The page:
|Latin name:||Allium senescens|
|Delivery type:||Supplied as container plant|
|Guarantee:||6 months growth and flowering guarantee|
|Preferred location:||Sun, Half shadow|
|Leafs all year:||No|
|Flowering:||June - August|
|Growing Height:||20 - 30 cm|
Plant these ornamental onion bulbs a.s.a.p upon receipt in the garden or in flower pots/planters for on the patio/decking. The soil should be free-draining – add some sand to clay soil or potting compost. The lower growing varieties are of course the most suitable for window boxes and pots. Bulbs that are not planted need to be stored frost-free. Also potted bulbs are not generally hardy so will need protection.
Plant your bulbs in a hole three times as deep as the circumference of the bulb – a 5 cm bulb therefore goes in a 15 cm deep hole. The planting distance for large ornamental onions is about 25 cm, for allium molly (the smaller variety) only 5 cm apart. Loosen the soil and plant the bulbs with the tip up. Fill the hole and try not to walk over the soil. For larger swathes, dig a wider hole and plant several bulbs together. Ornamental onions grow best in fertile soil in full sun.
Allium sp. (ornamental onion) bulbs can remain planted in the same spot for years. Remove overblown flowers and their stems once they have turned brown, this will direct all energy back to the bulb, the food stored in the bulb helps for next year’s growth. Only cut back the leaves on your ornamental onion when they have turned yellow. With minimal care, the flowers will return year after year producing lots of flowers.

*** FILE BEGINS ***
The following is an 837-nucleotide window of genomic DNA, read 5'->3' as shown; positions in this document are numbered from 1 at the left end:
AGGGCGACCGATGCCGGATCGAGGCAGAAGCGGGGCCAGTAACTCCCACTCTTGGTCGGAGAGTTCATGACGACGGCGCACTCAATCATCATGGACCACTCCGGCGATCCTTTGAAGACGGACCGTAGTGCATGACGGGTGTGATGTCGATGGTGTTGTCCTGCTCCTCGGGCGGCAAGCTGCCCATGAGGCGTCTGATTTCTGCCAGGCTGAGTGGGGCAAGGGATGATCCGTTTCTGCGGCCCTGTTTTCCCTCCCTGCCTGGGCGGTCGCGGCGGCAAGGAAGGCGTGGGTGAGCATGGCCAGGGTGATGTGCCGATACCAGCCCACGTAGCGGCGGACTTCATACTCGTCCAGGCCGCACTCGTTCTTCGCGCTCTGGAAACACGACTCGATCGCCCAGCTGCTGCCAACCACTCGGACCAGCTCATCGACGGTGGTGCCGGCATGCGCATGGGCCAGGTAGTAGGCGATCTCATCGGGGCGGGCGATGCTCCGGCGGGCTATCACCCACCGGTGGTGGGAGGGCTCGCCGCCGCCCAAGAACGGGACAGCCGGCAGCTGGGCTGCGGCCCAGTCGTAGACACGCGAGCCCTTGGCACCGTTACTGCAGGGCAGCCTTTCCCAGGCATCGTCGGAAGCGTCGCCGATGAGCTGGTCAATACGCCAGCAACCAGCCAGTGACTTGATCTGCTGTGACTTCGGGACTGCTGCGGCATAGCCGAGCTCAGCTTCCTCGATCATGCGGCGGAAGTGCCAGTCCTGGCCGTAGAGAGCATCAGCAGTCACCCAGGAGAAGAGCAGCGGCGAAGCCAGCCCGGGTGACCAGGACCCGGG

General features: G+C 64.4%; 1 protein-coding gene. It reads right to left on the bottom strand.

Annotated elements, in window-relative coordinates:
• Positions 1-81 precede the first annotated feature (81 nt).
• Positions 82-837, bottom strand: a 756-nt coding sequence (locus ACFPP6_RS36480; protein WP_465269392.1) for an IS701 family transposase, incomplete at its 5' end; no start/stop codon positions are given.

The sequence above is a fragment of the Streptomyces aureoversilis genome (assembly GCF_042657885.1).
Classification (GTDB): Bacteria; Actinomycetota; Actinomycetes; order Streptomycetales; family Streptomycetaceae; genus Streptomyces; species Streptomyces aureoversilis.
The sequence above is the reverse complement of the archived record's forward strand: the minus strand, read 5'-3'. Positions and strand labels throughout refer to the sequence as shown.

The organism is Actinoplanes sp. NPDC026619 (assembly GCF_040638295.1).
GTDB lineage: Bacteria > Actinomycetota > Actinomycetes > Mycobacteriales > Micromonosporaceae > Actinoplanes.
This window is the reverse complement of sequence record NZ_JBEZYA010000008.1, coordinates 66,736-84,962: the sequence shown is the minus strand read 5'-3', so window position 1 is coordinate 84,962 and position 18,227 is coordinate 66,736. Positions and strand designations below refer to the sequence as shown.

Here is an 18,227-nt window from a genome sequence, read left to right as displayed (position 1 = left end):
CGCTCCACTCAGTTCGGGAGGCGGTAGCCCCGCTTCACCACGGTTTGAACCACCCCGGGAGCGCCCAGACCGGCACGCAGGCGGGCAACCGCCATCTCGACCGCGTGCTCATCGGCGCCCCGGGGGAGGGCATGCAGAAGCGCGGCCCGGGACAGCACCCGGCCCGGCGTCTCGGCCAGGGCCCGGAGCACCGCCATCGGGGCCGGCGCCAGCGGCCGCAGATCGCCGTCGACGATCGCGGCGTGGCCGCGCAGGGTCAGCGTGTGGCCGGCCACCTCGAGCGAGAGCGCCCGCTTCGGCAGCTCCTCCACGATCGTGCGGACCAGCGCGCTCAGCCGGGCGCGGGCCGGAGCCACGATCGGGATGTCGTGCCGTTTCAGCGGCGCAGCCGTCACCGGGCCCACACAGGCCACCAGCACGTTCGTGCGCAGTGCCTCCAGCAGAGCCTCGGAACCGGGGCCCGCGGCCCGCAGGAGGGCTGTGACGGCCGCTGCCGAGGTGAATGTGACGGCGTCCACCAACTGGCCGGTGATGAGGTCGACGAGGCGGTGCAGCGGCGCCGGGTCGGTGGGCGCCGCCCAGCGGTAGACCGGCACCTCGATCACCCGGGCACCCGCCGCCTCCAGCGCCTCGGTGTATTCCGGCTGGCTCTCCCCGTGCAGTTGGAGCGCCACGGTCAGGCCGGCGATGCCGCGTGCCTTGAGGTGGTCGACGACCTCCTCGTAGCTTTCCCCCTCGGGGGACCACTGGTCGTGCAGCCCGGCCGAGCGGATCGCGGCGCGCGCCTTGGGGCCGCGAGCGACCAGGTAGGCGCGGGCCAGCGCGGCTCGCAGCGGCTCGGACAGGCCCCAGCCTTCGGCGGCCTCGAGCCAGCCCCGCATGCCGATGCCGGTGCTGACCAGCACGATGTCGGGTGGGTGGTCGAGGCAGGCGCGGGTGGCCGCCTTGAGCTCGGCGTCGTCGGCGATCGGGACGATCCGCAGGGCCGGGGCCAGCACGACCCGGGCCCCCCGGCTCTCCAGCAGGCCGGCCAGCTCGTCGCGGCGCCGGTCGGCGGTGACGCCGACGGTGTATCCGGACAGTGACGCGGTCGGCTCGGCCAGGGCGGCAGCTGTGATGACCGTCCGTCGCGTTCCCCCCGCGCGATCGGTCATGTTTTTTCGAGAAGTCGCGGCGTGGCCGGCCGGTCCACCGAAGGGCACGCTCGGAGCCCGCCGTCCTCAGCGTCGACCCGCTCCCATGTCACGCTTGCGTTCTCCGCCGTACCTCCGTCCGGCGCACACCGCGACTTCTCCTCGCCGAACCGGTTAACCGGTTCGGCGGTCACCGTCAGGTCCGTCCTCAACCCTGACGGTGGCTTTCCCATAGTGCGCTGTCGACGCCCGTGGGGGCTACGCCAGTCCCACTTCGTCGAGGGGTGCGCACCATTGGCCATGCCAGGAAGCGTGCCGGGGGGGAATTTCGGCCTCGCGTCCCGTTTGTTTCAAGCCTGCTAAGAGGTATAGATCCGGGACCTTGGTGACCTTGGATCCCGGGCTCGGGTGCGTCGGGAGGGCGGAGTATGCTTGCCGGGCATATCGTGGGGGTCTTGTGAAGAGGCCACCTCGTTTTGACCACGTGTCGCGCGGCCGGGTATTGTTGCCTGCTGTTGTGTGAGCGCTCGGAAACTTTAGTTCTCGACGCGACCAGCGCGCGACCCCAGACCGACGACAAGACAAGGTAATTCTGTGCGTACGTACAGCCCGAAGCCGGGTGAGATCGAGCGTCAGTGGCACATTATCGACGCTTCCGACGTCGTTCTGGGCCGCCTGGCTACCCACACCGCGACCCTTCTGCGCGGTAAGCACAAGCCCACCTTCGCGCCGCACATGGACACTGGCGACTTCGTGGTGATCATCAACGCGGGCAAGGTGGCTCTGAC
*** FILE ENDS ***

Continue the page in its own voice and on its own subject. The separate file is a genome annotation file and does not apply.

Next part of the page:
Alliums in the winter
Alliums planted in the garden are hardy - just be sure to avoid soil that is too wet (especially in the winter) as this will not be tolerated.
Potted alliums are somewhat more sensitive to frost so you will need to bring them into a frost-free area for the winter. As soon as frosts are over, get those pots outdoors again.
Tall ornamental onions look just fabulous at the back of beds or borders. The shorter varieties are ideal for planting at the front of the borders. The more you plant, the better the effect from the lovely blooms. Plant large alliums in groups of five among lower growing perennials in the border or scatter say 10-20 bulbs evenly over the border. The low-growing ornamental onions are best planted in larger groups. All alliums can be planted in pots (large bulbs = tall flower stems are best in large planters). Alliums mix wonderfully with summer flowering and leafy plants like hostas, lilies and roses.